The human population is set to hit the seven billion mark next year. Paul Ehrlich, entomologist, conservationist, and author, in 1968, of the seminal book on human overpopulation, The Population Bomb, discusses a recent article by ecologists Charles Hall and John Day that reconsiders a perennial question: is there a limit to our growth? (American Scientist, 97:230-37, 2009).
The Scientist: It’s hard to dispute that resources will become scarcer if the human population continues to grow. But there’s a pervasive optimism that ingenuity and technology will result in more efficient ways to use, recycle, or find replacements for these resources.
Paul Ehrlich: They’ve been saying that ever since I’ve been in this game, which is now...
No person who can count up to 20 without taking off their shoes doubts the basic premise that a population can outgrow its resources. If you continue growth at today’s rate, there will be more people than elementary particles in a few thousand years. There’s no question at all that there are limits to growth. The issue is: what are they? The Hall and Day paper basically revisits some of the earlier data and suggests, as does everything in the world that is happening today, that not only are we reaching the limits, but we’re already past the long-term carrying capacity of the planet.
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Paul Ehrlich on American overpopulation
TS: Scientists have been sounding this alarm since the mid-20th century when the human population size was half what it is today. You predicted that overpopulation would cause large-scale famines, wars, and death by the end of that century. Those doomsday scenarios did not come to pass, and some people called that “crying wolf.”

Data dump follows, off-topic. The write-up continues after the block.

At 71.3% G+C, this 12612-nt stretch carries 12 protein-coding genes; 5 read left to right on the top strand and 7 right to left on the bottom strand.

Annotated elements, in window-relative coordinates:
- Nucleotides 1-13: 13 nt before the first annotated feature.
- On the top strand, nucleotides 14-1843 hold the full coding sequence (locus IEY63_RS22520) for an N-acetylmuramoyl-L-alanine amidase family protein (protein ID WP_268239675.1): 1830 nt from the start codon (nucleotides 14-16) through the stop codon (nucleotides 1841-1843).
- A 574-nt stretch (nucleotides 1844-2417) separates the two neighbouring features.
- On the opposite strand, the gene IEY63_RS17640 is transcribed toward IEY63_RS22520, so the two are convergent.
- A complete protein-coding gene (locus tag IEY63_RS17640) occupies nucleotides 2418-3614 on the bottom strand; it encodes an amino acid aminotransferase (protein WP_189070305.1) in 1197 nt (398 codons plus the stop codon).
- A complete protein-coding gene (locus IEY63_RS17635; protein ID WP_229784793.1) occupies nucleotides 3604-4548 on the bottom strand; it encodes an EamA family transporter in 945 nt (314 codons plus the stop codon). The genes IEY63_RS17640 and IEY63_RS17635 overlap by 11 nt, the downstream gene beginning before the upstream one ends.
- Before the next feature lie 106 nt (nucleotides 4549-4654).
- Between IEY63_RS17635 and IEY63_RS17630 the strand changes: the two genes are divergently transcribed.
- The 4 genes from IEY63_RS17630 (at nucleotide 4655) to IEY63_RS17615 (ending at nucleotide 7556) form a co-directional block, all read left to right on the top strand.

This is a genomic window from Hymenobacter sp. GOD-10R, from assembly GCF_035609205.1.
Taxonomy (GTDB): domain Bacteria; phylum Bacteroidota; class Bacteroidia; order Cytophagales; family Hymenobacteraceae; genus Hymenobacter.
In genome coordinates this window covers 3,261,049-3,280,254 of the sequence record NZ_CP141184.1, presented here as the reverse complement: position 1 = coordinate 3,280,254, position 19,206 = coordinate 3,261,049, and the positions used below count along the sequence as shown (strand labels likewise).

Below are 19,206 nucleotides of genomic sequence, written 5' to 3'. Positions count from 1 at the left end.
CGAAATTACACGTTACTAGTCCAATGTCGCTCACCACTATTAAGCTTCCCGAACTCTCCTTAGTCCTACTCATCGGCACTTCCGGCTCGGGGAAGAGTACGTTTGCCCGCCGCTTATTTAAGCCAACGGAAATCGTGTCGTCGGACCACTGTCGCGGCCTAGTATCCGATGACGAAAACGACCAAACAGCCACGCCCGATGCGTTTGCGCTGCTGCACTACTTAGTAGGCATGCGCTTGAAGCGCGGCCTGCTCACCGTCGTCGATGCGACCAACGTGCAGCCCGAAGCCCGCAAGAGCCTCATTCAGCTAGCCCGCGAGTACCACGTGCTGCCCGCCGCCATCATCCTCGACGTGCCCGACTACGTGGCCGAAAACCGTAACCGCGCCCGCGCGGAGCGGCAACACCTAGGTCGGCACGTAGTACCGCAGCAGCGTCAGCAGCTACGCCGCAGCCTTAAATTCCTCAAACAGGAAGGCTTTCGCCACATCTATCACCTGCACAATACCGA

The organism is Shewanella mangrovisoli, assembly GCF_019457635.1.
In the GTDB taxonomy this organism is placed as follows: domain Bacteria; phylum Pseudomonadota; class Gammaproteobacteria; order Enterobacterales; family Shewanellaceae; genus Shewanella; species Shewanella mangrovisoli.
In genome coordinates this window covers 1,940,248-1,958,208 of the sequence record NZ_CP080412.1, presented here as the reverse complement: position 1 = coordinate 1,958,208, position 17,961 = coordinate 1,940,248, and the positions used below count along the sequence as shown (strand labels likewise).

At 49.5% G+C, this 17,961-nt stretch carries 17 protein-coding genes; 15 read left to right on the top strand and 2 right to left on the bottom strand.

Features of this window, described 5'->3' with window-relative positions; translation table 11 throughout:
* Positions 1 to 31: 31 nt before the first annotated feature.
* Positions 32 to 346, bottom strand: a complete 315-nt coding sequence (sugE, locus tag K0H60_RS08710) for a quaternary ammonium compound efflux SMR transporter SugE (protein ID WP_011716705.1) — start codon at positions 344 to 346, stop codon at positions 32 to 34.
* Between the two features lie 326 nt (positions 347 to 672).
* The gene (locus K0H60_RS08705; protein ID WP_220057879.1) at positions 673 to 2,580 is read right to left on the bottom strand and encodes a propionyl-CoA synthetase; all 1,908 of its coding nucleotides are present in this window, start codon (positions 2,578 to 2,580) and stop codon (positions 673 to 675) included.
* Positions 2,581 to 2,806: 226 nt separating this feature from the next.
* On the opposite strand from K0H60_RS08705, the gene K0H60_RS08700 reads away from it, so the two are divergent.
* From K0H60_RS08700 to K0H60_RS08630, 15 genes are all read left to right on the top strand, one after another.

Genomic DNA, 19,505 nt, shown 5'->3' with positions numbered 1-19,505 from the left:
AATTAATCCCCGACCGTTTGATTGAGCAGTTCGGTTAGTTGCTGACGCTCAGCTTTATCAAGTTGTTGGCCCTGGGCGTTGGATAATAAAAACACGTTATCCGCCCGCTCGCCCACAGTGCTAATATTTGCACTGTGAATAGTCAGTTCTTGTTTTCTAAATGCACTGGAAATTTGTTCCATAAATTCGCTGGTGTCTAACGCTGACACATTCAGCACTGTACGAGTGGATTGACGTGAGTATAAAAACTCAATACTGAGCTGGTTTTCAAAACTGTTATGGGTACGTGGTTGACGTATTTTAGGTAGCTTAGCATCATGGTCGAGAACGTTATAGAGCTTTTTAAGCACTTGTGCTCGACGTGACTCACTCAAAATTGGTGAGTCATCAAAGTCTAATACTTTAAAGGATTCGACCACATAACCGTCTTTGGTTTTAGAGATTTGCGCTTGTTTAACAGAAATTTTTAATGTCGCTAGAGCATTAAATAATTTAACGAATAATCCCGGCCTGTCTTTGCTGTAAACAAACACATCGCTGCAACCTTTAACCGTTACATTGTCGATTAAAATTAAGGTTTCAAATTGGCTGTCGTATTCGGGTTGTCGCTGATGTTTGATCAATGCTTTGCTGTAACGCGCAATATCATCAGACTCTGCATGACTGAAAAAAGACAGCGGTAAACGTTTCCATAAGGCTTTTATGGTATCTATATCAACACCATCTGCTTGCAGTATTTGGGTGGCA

PE: Most of the arguments about how bad the predictions were are made by people who never read them carefully. For example, I am attacked on the Web virtually daily for having said that the battle to feed all of humanity is over. That was in the first couple of lines of The Population Bomb. There were about half a billion people hungry at that time. Today, there are about a billion people hungry, and yet people are saying, “Ehrlich was wrong and he was disproven.” You have to remember that scientists live by the opinion of other scientists. I’ve perpetually had the full support of my colleagues and the majority of the scientific community. Show me an area of science where somebody who wrote something in 1968 believes exactly the same thing 40 years later, and I’ll show you an area of science that’s dead.
TS: The only concrete solution that Hall and Day offer is to make these growth/scarcity issues central to education at all levels. Isn’t that a rather long-term solution, when at the same time they stress that we’re running out of time?
PE: The problem is that virtually all the really important things have to be long-term. You can’t change the education system in two years; you can’t change the energy system in two years; and you can’t make any change humanely in population size in less than a number of decades. All of which tells me that we should have started long ago, and we certainly should start now. We know more than enough about the science of what’s happening to the world to know in what directions we ought to be moving. The problem is we’re not going in those directions.
TS: Are you worried that people may ignore these issues because they are so depressing?
PE: Most of my colleagues who look at this closely think we might have something like a 10 percent chance of keeping civilization from collapsing. When you have grandchildren and a great-grandchild as I do, it seems to me we owe it to them to do our best to try. I still think that if we had a World War II-type mobilization of society, then we’d have a fighting chance of pulling through. The issue is: will we ever get together the political will to do it?
Ehrlich has been a Faculty Member since 2006 and is the president of Stanford University’s Center for Conservation Biology. You can access his review of the article here.